A journey from disability and loss to empowering and inspiring others

Categories: Care, Community Engagement, Featured, and People & Places.

Melanie Viljoen was born with Athetoid Cerebral Palsy, which means that a nerve in her brain was damaged at birth, leaving her with severe movement disorder. She was assessed by the Red Cross Children’s Hospital, who at first thought she was mentally as well as physically disabled. Fortunately they were able to rule out any mental disability, and referred her to Eros School, who serve learners with Cerebral Palsy as well as those learners with Learning Difficulties.

Melanie started at Eros School at the age of 3 years old, living in the hostel. The staff at the hostel were kind and loving and treated her as if she was their own child. Her wheelchair became a part of her, allowing her mobility and a measure of independence.

Eros School has a very active extra mural sports program for their disabled learners, and when Melanie started grade 7, she became very involved in this, going on to qualify for the Western Province team. The excitement continued that first year with her breaking her first world record. The school was very supportive and Mrs Lambert, Melanie’s class teacher, became her coach. During her sports career, which ended in 1997 after she left school, Melanie broke many SA and World records, received a sports lady of the year award, accumulated 25 gold medals, and won a floating cup.

Melanie really loved being at Eros School – they made her dreams become a reality. On leaving school she received a bursary to study as an Admin Clerk at the Academy of Learning, passing her final exam with the highest pass rate in her class – 99%.

After graduating from the Academy of Learning, Melanie worked for six months as an admin clerk at an institution in Somerset West. After that she worked for Avroy Shlaine for four years, and completed a beauty course through them. She then worked for Watkins for two years.

Unfortunately, Melanie’s beloved Grandmother, with whom she lived, become very ill with cancer, and Melanie gave up her work in order to care for her. After her gran became a Helderberg Hospice patient in 2012, Melanie began attending their support group in Macassar daily for the moral support this provided. Sadly, her Grandmother passed away in 2014.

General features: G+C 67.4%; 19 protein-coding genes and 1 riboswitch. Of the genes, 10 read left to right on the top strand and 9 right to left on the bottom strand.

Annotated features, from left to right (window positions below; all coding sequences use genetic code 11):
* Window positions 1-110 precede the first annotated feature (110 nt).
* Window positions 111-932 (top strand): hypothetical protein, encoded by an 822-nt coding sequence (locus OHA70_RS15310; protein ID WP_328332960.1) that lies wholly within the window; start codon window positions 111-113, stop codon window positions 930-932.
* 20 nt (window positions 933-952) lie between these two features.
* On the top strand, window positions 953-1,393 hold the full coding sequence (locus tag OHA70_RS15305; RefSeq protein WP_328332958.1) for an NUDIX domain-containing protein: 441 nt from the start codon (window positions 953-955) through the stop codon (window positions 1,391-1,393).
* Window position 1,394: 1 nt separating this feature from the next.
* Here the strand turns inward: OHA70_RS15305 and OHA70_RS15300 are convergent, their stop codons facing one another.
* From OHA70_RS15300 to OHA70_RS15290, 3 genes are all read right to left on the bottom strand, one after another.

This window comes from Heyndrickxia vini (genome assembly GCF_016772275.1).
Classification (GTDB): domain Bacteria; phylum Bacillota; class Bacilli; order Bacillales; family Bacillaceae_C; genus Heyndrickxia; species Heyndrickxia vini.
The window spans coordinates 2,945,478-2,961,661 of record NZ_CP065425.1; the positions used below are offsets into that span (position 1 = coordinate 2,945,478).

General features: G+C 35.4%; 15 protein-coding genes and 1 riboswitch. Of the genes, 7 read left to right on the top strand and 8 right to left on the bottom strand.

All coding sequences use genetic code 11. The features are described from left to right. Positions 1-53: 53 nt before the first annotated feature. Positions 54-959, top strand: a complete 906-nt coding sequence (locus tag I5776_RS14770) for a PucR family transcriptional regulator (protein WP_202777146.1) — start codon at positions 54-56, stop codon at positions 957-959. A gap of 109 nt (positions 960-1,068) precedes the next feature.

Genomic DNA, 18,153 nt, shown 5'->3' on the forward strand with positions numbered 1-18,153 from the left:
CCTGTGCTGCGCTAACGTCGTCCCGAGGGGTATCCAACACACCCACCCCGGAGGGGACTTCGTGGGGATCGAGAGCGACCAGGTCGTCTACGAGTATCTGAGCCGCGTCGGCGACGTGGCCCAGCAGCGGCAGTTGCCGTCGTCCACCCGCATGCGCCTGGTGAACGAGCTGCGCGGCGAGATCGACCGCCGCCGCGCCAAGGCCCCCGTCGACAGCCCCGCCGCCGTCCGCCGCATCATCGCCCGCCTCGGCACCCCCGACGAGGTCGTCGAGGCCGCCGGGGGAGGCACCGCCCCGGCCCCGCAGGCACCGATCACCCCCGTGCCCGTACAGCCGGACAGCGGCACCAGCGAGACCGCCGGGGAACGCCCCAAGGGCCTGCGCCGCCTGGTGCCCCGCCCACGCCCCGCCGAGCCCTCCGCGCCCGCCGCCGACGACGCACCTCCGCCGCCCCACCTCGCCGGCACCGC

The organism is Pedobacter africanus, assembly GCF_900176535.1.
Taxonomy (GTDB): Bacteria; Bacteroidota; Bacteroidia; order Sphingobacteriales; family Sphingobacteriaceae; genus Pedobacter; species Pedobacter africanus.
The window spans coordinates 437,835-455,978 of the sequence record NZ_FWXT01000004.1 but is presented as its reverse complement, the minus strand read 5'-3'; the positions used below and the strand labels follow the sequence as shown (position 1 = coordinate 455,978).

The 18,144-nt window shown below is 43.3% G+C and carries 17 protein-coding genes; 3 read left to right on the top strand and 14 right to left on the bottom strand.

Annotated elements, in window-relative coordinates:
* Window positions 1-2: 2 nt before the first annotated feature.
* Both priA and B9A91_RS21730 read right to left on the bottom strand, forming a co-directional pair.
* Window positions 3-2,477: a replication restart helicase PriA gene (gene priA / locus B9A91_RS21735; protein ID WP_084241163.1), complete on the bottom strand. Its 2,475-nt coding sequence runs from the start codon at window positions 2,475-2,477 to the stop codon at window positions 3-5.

In Melanie’s own words, “the love and care the Hospice provided to me and my Grandmother during my Grandmothers illness, and after her passing, made a huge impact on me. They were there for us in every way and at any time we needed them. This inspired me to begin looking for ways of giving back to the community which involved Hospice”.

Melanie proudly became an official volunteer at Helderberg Hospice in Somerset West in November 2018. She makes beautiful bangles which are sold to raise funds for Hospice. As Melanie says, “I love volunteering at Helderberg Hospice – the people are very welcoming and I have made so many friends. I feel so at home there. It is also my way of honouring my Grandmother”.

Through her passion and heart for Hospice, Melanie inspires others in her community to help as well. Not only does this add purpose and meaning to their lives, she also empowers the younger generation by teaching them how to make bracelets and by helping and encouraging them with their schoolwork. Her motivation and positivity are beams of light in an environment in which it is so easy to become a victim of your circumstances. Melanie, we salute you!

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